Overview of a Career in Veterinary Technology
Veterinary technicians spend their careers working to improve the health and happiness of animals and the people who love them. There are not many careers that truly offer the opportunity to make a real difference every day. For those considering this rewarding career, information pertaining to the training and education needed to work as a veterinary technician is discussed.
Basic Duties of a Veterinary Technician
Veterinary technicians, also known as vet techs, are similar to nurses in a hospital setting. Vet techs work under a veterinarian to provide general care for animals in a healthcare setting. In addition to providing general care, vet techs often perform the following tasks:
- Collect biological samples
- Conduct preliminary patient evaluations
- Administer medication
- Perform medical procedures
- Assist during surgical procedures
Education and Training Needed
Typically, a minimum of a two-year associate degree is required for entry level positions in the field of veterinary technology. However, many vet techs choose to earn a four-year bachelor degree and become a certified veterinary technologist. Students in a veterinary technology program take classes both in a classroom and laboratory setting in a variety of subjects including:
- Zoonotic diseases
- Veterinary Pharmacology
- Animal dentistry
- Veterinary nutrition
- Clinical procedures
In addition to course work, many programs include externship experiences to given students practical hands-on experience in an animal healthcare setting. To be considered Certified Veterinary Technician, vet techs must pass the Veterinary Technician National Exam (VTNE). The VTNE is a certifying test for graduates of an American Veterinarian Medical Association (AVNA) or accredited program.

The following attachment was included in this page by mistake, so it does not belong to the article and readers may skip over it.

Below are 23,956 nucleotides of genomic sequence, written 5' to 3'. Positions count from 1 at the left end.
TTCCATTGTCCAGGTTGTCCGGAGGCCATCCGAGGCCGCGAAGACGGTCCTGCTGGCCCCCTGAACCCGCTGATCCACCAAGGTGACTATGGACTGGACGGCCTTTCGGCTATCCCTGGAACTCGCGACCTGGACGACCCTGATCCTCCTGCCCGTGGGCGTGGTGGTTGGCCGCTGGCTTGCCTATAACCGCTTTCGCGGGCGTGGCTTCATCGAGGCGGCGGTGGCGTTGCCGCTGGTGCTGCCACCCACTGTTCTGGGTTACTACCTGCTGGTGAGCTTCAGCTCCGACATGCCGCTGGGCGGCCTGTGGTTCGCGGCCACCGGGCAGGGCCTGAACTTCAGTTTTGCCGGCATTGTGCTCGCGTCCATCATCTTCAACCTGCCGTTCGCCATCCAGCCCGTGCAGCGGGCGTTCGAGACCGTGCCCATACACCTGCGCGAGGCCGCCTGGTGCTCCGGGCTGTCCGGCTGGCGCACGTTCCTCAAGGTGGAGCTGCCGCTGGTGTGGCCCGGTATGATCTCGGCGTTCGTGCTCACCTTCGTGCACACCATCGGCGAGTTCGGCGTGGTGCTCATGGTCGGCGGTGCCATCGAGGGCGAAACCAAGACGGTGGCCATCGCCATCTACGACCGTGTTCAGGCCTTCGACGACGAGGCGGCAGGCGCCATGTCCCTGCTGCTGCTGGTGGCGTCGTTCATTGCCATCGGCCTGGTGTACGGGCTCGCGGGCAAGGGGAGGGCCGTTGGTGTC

Veterinary Technician Work Environment
Many veterinary technicians find rewarding work in a veterinary clinic or animal hospital. However, there is a growing demand for qualified vet techs in many other unique work settings. Vet Techs often work in a zoo setting to assist zoo veterinarians in caring for ill zoo animals, providing medical treatment and assisting with surgical procedures. Additionally, some government agencies work closely with animals in disaster response and research and routinely employ vet techs.
Veterinary Technology Job Outlook
Veterinary technology is a rapidly growing field. Labor trends indicate that the veterinary technology field is growing at a rate much faster than the average for all occupations. The U.S. Bureau of Labor Statistics estimates that veterinary technology opportunities are expected to increase 19 percent from 2014 to 2024. OhioMeansJobs.com lists Veterinary Technologists and Technicians as the 11th ranked in-demand occupation (listed by job openings) statewide that require an associate’s degree.
Veterinary Technology Salary
The starting salary for veterinary technicians is good. According to the U.S. Bureau of Labor Statistics 2014 Occupational Outlook Handbook, the median national annual salary for Veterinary Technologists and Veterinary Technicians is $31,070 per year. Actual salaries for vet techs can vary based on areas of specialization, years of experience and work setting.
If you have always wanted to work with animals, a career in veterinary technology may be your calling. Vet techs can prepare for their new career in less than two years and can work in a variety of specialties and work environments. If you are considering a career in Veterinary Technology, contact Stautzenberger College, Brecksville. Stautzenberger’s Veterinary Technology Program is one of the most respected programs in Northeast Ohio. Contact Stautzenberger College, Brecksville today at 1-800-473-2997 or by e-mail at email@example.com.
Read more about Stautzenberger's Veterinary Technology Program here!